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Measuring Underemployment in Idaho’s Counties

The unemployment rate speaks to labor market conditions including the availability of labor and the level of economic distress. But the unemployed are not the only potential pool of new hires and not the only ones experiencing economic distress.

The official definition of “unemployed” includes only those people who are jobless and have actively looked for work in the past month. “Marginally attached workers” are jobless, want to work, but have given up looking for work because they believe there are no jobs currently available for them. Then there are the workers who want to work full time but currently are working part time (less than 35 hours a week) because they are unable to find full-time jobs.

Recognizing these other forms of labor market distress, the U.S. Bureau of Labor Statistics has developed six alternative measures of labor underutilization. Find the BLS measures and descriptions at https://www.bls.gov/lau/stalt.htm.

Labor Underutilization in Idaho

The U.S. Bureau of Labor Statistics publishes the alternative measures of labor underutilization for the states once a year. Early this year, it released 2018 data showing Idaho had 25,900 unemployed residents, 1,000 discouraged workers, another 4,300 residents marginally attached to the labor force and 22,900 involuntary part-time workers. In total, 54,000 workers met the definitions of labor underutilization, and Idaho’s U-6 rate was 6.3 percent.

As the following two graphs below show, the number of marginally attached and involuntary part-time workers tends to grow significantly during recessions (the 2008-2010 period, for example) and decrease when unemployment is falling.

Idaho’s U-3 (official unemployment rate), U-4 (unemployed plus discouraged workers), U-5 (unemployed plus all marginally attached workers) and U-6 (unemployed with marginally attached workers and involuntary part time) are shown on the following graph.

Estimating Underutilization for Idaho Counties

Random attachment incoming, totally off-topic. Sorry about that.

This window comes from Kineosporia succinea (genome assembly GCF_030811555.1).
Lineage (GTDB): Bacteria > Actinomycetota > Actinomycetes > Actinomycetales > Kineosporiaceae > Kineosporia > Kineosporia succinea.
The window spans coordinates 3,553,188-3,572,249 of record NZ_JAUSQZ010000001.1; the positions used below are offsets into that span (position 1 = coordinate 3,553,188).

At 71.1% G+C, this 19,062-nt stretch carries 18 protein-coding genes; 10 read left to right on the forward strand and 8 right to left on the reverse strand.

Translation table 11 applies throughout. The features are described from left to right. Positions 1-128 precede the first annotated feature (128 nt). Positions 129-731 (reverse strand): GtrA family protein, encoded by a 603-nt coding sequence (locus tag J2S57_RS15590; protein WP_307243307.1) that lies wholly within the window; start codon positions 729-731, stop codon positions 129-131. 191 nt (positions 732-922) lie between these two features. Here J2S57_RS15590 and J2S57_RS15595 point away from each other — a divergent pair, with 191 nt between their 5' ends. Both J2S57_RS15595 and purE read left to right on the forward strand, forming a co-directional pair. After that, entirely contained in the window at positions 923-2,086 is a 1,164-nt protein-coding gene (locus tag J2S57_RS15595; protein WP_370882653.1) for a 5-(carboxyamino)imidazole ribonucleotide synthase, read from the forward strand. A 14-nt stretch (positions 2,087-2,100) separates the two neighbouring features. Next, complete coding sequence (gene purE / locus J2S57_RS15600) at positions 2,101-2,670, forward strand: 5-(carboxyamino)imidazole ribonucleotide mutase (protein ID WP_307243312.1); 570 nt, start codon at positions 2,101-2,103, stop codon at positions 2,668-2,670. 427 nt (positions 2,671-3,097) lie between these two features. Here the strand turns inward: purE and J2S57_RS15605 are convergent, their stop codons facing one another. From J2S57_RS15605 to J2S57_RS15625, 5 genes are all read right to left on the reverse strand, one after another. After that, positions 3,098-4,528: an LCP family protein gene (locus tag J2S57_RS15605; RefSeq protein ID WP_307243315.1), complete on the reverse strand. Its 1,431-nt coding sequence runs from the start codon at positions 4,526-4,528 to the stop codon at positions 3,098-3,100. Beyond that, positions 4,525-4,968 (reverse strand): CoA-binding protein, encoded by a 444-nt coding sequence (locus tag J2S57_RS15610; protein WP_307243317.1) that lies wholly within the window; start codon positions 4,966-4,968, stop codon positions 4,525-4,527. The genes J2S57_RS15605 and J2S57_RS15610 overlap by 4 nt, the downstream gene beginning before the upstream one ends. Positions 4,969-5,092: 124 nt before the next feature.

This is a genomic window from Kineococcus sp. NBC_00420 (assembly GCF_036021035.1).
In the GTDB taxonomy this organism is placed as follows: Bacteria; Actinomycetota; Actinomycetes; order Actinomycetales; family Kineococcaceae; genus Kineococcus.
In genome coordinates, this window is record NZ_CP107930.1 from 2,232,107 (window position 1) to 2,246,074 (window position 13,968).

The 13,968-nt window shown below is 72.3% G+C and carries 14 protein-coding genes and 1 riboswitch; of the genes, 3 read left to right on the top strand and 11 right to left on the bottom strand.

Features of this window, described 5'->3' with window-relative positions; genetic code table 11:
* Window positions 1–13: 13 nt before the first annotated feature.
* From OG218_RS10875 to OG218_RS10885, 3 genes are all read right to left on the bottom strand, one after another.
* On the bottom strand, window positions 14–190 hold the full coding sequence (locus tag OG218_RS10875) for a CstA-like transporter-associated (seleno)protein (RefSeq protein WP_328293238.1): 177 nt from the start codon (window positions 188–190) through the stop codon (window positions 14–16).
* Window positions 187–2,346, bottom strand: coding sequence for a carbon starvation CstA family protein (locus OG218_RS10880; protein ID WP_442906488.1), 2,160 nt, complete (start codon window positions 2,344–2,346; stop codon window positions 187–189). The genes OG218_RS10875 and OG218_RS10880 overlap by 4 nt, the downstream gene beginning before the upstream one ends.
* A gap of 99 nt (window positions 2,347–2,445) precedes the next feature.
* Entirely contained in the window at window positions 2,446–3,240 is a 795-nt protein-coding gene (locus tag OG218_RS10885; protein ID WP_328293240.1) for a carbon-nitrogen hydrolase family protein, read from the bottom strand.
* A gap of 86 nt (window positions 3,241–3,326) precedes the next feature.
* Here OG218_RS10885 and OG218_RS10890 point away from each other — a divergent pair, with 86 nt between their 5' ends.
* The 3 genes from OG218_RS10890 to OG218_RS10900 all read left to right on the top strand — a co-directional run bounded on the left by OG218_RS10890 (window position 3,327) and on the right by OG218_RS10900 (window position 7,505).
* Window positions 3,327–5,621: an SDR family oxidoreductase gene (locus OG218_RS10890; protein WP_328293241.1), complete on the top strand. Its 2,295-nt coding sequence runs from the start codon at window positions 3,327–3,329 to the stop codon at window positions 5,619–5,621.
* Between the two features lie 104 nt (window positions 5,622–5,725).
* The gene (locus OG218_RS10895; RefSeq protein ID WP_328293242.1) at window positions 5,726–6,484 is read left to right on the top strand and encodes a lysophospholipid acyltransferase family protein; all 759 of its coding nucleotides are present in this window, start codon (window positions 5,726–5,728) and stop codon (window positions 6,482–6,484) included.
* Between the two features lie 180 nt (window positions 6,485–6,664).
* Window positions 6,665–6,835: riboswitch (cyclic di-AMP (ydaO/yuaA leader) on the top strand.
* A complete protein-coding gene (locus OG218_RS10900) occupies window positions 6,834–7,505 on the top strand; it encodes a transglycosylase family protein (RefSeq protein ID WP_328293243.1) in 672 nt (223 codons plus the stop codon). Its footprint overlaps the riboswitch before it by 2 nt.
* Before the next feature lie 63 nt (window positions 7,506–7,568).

To develop estimates of the alternative measures for Idaho counties, the model uses county labor force and unemployment statistics from the Local Area Unemployment Statistics program, which produces the monthly unemployment rates, and the five-year estimates from the Census Bureau’s American Community Survey along with the statewide measures of marginally attached workers and involuntary part-time workers. To estimate discouraged workers and marginally attached workers by county, the model assumes each county has the same ratio of workers to total unemployment as does the state.

Labor Underutilization in 2018

Another Aspect of Underemployment

Underemployment occurs when workers’ jobs do not use all their availability to work, skills and education. The alternative measures of labor underutilization only assess one form of underemployment — that of working too few hours. Measuring jobs that do not use the education or special skills of individuals would require data that is not available and difficult to quantify, and it would be a very expensive undertaking. That is why the U.S. Bureau of Labor Statistics does not measure it.

Kathryn.Tacke@labor.idaho.gov, regional economist
Idaho Department of Labor
(208) 799-5000 ext. 3984
and
Esther.Eke@labor.idaho.gov, regional economist
Idaho Department of Labor
(208) 236-6710 ext. 4331